Kenya: In and Around Nairobi Plus Office Colleagues

in Kenya

Approximately 10% of Kenya’s population lives in Nairobi, population 4 million–about 4 times the total population of Swaziland.  It sprawls over many miles with the characteristics of any major city in the world, consisting of the same contrasts of poverty, traffic, and crime vs. modern buildings, civilized neighborhoods, and cosmopolitan choices in food.  Rick and Wendy had visited Nairobi in 1997 during their first safari adventure.  When the Walleighs settled down to live there for TechnoServe in 2007, initially Nairobi didn’t look and feel much different from their first, brief visit.  However, during their year-long stay, it became clear how much had changed.  Of course touring vs. living in a city or country is very different.  But though it is still deservedly nicknamed “Nai-Robbery” for its crime, many parts of Nairobi had entered the Internet/Mobile Phone age, and had become entrepreneurial, more Westernized, and generally more sophisticated.

Nairobi had become notorious also for traffic jams, though during rush hour police did try to control the chaos.  However, there are unique African flavors to Nairobi’s traffic, e.g., people dart unexpectedly across very busy roads, cars create new

lanes of traffic whenever they chose, etc.  Westlands is where the TechnoServe office is located and where the Walleighs lived in one of the many apartment buildings. Westlands’ Sarit Centre is a huge shopping mall–one of many high-end facilities in Nairobi–that on first appearance could be in any U.S. city, with similar stores and facilities.  However, carved giraffes supervise the crazy chaos of people trying to buy food, clothes, shoes, rugs, linens, etc.

Civilized Living Quarters

In January, 2007, the Walleighs moved into Prime Apartments, a complex on Rapta Road in Westlands, lined with many similar apartment complexes.  It was nicer than most with a pool, gym, courtyards, small convenience store, and restaurant.  They lived in a large three bedroom apartment with a spacious living/dining area.  Typical of all Nairobi’s one to four-story residential and commercial buildings, it was built with concrete blocks.  They did observe next door’s construction site with scaffolding that looked like skinny tree branches….Rick and Wendy hoped some reinforcement was included in their building, especially after they experienced a few of Nairobi’s occasional earthquakes.

During the first rainy season in April, the apartment’s interior walls became and stayed damp, despite supposed efforts by the Prime Apartment management.  So in June, 2007, they moved into a brand new building in the newer Cates Apartment complex on School Road adjacent to the modern Sarit Centre shopping mall.  No one had ever lived in this two-bedroom, two-bath apartment prior to the Walleighs, who greatly appreciated that all the furnishings were fresh and clean as well.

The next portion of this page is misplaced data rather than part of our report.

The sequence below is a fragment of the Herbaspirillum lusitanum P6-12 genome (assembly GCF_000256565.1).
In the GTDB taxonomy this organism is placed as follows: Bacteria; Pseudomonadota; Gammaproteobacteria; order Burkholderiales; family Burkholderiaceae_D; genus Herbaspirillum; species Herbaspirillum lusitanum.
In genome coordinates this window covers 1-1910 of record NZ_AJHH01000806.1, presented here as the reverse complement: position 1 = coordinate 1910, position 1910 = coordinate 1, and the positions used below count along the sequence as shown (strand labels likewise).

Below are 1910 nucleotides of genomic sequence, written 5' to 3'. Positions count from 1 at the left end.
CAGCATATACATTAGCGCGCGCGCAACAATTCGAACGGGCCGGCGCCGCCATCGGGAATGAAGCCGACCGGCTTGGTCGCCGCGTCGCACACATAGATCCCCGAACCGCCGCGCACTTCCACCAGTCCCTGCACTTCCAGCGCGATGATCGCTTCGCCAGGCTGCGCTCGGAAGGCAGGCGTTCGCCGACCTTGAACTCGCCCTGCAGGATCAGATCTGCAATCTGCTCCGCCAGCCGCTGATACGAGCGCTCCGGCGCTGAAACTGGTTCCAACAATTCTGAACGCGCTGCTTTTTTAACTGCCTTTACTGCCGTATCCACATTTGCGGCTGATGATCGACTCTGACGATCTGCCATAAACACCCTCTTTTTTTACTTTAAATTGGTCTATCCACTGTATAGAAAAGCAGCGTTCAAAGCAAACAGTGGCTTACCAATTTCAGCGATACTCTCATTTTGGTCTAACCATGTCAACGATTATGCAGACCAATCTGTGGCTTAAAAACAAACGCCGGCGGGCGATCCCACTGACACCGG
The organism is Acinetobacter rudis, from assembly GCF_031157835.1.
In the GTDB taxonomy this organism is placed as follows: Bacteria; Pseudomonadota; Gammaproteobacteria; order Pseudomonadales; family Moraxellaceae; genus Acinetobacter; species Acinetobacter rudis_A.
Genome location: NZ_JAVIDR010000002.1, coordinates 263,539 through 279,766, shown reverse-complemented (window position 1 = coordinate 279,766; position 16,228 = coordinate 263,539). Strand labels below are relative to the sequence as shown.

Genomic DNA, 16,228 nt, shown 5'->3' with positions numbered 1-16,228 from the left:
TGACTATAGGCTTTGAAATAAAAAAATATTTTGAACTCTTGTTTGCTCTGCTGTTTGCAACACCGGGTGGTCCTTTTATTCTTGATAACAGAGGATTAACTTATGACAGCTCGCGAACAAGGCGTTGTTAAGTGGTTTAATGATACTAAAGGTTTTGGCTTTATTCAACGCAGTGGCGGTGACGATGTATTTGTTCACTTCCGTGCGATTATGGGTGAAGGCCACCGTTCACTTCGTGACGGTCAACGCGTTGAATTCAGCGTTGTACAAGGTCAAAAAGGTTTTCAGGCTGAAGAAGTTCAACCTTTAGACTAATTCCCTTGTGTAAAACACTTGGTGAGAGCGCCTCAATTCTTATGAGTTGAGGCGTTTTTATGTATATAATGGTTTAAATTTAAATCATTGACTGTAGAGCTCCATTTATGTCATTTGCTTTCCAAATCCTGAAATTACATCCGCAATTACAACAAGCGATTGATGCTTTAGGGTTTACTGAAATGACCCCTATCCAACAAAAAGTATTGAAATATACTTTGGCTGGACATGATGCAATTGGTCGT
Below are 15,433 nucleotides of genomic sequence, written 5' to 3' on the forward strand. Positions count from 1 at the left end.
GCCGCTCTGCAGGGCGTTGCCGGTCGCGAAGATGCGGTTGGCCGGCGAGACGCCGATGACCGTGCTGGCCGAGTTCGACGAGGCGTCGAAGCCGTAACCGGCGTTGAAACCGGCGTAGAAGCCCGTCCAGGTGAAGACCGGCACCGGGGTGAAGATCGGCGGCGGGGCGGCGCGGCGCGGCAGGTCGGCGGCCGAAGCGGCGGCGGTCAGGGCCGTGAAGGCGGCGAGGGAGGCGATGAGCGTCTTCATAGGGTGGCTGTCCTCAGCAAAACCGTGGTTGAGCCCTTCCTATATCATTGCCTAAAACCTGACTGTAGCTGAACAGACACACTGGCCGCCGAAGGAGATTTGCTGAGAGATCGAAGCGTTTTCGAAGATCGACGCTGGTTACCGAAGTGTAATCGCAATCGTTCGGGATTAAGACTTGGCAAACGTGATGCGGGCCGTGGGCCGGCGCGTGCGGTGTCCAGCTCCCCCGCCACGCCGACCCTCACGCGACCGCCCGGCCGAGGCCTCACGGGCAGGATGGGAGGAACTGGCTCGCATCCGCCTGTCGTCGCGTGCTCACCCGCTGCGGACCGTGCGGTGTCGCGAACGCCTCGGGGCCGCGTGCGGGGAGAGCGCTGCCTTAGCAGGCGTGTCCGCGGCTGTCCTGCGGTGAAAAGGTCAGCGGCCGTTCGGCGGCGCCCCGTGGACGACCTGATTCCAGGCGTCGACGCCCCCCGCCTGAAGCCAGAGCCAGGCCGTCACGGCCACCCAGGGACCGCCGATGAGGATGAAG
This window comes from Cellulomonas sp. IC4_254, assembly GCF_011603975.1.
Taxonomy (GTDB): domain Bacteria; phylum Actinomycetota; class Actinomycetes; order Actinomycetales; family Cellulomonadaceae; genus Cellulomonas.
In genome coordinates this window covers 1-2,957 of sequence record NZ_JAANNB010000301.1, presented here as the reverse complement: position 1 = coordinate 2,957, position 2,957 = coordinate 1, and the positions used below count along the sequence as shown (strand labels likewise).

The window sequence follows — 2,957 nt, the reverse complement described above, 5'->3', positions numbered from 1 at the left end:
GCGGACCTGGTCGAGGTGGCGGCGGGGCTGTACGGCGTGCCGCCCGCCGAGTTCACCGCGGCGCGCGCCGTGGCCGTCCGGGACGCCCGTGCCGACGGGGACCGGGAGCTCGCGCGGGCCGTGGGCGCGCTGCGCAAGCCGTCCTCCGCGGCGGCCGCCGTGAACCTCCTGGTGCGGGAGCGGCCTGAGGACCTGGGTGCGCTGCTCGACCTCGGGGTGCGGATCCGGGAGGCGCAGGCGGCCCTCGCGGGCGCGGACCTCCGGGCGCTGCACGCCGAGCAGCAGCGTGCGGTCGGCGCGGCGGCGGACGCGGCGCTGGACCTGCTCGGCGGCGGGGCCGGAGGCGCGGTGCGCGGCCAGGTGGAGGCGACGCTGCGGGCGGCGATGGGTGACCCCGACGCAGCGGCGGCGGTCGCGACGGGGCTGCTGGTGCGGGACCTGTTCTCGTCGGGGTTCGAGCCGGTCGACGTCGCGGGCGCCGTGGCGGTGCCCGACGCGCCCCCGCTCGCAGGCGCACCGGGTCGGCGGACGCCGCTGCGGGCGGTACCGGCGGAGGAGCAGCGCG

Crazy Kitengela Glass Factory

Near the Kenyatta Airport, down a very rutted dirt road lies Kitengela glass factory, established by a white woman named Nani Croze and her son, both artists.  All of their glass is recycled, re-blown or re-formed into many whimsical products including mosaic tiles for floors or walls, sculptures, stained glass windows, drinking and eating utensils and plates as well as many other decorative pieces.  There are several Kitengela retail stores in Nairobi, but a visit to the factory is amazing.  Not only is the inventory much more extensive than any of the stores, but when they went with their friends Anna and Greg, the Walleighs got to meet the owner.

Behind the factory showroom is a small B & B covered in whimsical objects either painted on or in mosaic glass.  There were amazing sculptures of glass or metal, including a multi-humped dragon in the outdoor pool.  Also on the property were slightly domesticated, rescued, wild animals in pens near the house in which Mrs. Croze lived, which was also decorated with mosaic and painted figures.

Office Colleagues at TechnoServe Kenya

During their 2007 year-long residence in Nairobi, Rick and Wendy established many friendships with the TechnoServe colleagues there.  As in any intensive experience, people become part of one’s life for that period, but can often fade away over time. However, the Walleighs have stayed in touch with several colleagues-now-friends since their move back to California.  Rick meets with the TechnoServe Country Directors each year in Washington D.C. Three female Kenyan friends from Nairobi also stayed with the Walleighs at their home before and after they attended a women’s leadership conference nearby.  And Wendy is in contact with Cecilia from the Young Women in Enterprise Program via Facebook and email.  Each time Wendy has been in Nairobi–most recently April 2012 (see Cecilia’s Success Story on a separate webpage), she and Cecilia get together.  No matter what, Wendy and Rick will always have the memories of how these wonderful colleagues and friends impacted their lives. Their second career really changed them as much as they hoped they changed a few Kenyan lives!

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